The copper Bullet plugs are a bit softer in their presentation than both Nextgens. They work very well with voices for that reason, as they seem to have a more fluid, warm and 'singing' character. This is at the cost of some liveliness and sparkle. They do seem to add a little bit of grain, but they will never sound 'hard'. Because of that grain, and because they have slightly lower resolution, the whole presentation is a bit flatter and has a little bit less texture. But tonality is excellent and the overall impression certainly is very good.
The copper Nextgen plugs are clearly more dynamic and lively. They produce more texture and space, making the sound stick less to the speakers. But they are also a little bit hard in the treble and have the tendency to sound a little bit metallic from time to time.
The silver Nextgen are my favourites. They even have marginally more texture, detail and space than the copper ones, but without the hardness or the metallic character. Sibilance is much better controlled than with the other two cables. And when the recording is hard or sibilant, this cable is more able to keep things in focus: instead of hearing a voice in the middle and sibilance from the tweeters, almost everything is coming from the middle, making it clear that it is all in the recording and not the reproduction.
My overall impression after comparing these cables was that the copper Bullet plugs and the copper Nextgen plugs are of a comparable sonic quality, but a different character. The silver Nextgen are in a class of their own, almost combining the best properties of the other two. The fact that I didn't hear much difference when I switched to them initially is probably caused by the refinement and subtlety of this plug. The other two are much more different in their presentation, but after some time you find shortcomings with both. The silver Nextgen are unimpressive at first, certainly compared to the copper versions. But listen a bit longer and closer, and you will find that they are actually the better connector, and the difference is really noticeable.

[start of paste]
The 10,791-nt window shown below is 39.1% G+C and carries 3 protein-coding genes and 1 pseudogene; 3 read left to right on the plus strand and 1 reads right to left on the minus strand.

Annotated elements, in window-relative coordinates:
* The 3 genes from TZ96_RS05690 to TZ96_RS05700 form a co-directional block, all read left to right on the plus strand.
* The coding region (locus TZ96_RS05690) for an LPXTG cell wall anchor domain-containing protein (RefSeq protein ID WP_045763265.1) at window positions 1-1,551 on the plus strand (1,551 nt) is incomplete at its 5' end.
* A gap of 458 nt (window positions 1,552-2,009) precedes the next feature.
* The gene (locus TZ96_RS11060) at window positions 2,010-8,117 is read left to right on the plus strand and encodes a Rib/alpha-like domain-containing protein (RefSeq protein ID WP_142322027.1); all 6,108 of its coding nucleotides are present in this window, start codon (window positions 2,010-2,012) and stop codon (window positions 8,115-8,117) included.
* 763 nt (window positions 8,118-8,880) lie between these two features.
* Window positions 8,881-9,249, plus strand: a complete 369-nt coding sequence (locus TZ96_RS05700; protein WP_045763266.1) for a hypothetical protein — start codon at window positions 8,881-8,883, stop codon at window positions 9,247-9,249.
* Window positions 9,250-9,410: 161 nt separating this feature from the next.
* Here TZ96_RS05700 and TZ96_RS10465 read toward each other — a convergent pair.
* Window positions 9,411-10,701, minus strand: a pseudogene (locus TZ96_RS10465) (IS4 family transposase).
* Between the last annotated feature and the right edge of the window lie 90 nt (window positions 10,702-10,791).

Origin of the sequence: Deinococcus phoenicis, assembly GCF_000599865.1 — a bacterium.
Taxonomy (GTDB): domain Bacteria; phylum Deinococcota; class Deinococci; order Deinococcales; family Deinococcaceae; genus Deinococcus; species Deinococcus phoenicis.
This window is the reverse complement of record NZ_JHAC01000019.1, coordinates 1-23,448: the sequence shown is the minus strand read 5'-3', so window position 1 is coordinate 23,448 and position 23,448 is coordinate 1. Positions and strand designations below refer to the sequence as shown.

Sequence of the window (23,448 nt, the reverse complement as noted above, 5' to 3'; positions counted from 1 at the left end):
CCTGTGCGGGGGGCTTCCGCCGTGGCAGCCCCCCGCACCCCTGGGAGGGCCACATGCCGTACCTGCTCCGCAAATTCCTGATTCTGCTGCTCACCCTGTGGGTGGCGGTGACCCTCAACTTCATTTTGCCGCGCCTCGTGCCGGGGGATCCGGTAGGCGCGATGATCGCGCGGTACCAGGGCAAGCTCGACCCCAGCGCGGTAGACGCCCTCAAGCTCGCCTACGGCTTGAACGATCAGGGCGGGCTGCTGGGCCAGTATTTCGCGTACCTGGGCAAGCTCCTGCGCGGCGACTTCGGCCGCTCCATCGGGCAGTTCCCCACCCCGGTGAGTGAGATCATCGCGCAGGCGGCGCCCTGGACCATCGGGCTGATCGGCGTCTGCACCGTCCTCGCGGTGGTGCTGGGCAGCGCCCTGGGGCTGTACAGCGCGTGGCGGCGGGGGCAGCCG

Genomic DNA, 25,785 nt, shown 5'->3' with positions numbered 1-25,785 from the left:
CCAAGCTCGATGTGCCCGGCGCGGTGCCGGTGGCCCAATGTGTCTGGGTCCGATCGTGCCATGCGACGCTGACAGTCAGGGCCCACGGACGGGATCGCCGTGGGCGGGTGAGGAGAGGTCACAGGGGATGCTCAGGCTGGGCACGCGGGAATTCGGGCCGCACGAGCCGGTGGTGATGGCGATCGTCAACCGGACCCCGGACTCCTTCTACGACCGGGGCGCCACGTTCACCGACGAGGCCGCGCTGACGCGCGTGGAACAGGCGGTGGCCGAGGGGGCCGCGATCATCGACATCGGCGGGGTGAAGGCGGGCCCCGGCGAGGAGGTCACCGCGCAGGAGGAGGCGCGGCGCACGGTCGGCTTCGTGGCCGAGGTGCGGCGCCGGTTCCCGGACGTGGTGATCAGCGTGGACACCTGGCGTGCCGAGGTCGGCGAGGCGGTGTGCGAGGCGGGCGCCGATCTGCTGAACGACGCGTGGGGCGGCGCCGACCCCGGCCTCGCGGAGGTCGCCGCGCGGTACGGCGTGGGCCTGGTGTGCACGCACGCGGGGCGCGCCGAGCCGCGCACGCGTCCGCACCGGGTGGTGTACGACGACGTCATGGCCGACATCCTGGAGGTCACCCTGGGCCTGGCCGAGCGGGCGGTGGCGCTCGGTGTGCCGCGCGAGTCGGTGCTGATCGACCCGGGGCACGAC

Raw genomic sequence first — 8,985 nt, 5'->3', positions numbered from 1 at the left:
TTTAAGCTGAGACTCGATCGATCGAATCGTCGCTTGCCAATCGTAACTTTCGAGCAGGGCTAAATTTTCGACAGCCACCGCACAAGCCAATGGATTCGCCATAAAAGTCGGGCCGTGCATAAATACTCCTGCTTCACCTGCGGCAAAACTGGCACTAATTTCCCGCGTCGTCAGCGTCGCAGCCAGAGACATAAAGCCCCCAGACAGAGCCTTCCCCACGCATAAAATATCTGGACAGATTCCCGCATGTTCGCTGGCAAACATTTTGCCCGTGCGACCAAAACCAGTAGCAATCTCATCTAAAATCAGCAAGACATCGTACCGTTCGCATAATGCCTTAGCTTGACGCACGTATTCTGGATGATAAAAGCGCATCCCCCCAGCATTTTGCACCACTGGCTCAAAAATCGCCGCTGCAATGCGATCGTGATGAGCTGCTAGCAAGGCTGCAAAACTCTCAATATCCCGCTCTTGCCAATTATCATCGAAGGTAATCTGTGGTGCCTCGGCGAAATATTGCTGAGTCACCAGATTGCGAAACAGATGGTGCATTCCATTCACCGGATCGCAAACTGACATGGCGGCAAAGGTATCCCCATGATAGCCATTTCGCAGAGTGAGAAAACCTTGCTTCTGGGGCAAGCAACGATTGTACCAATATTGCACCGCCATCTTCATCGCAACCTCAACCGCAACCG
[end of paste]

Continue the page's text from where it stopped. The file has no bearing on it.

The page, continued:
But, at the same time I do have to admit that these differences are not enormous. It takes careful and concentrated listening, with the right recordings, to hear them. And it takes a while. On the other hand, once you know what to listen for it is quite clear and going back to a lesser connector can be a bit of a disappointment. Not really the sort of thing you will notice in a 10 minute demo in a shop or on a show, but more something to try out at home for a few days.
That only leaves the question of cost effectiveness. Clearly the Bullet plugs are much more affordable than the Nextgens. Specifically if you like a softer, warmer sound, the copper Bullet plugs are by far the best value. But you will have to be careful and not change them too often, to prevent breaking them. Their sound and price also makes them the best choice for budget systems. If you like a more lively sound then the copper Nextgen can be a good choice. But for the ultimate in refinement, you will have to spend even more and go for the silver Nextgen plugs. It's a lot of money, but I think you won't regret it, provided they are used in a system that is able to bring out their qualities.
The missing part in this whole comparison are, of course, the silver Bullet plugs. I didn't have them available, and I didn't feel much like adding yet another cable to the test. Perhaps I will be able to try them out in the future. I'll certainly let you know, as the silver Bullet plugs could well be an excellent and more affordable alternative to the silver Nextgen plugs.
© Copyright 2006 Maarten van Casteren - www.tnt-audio.com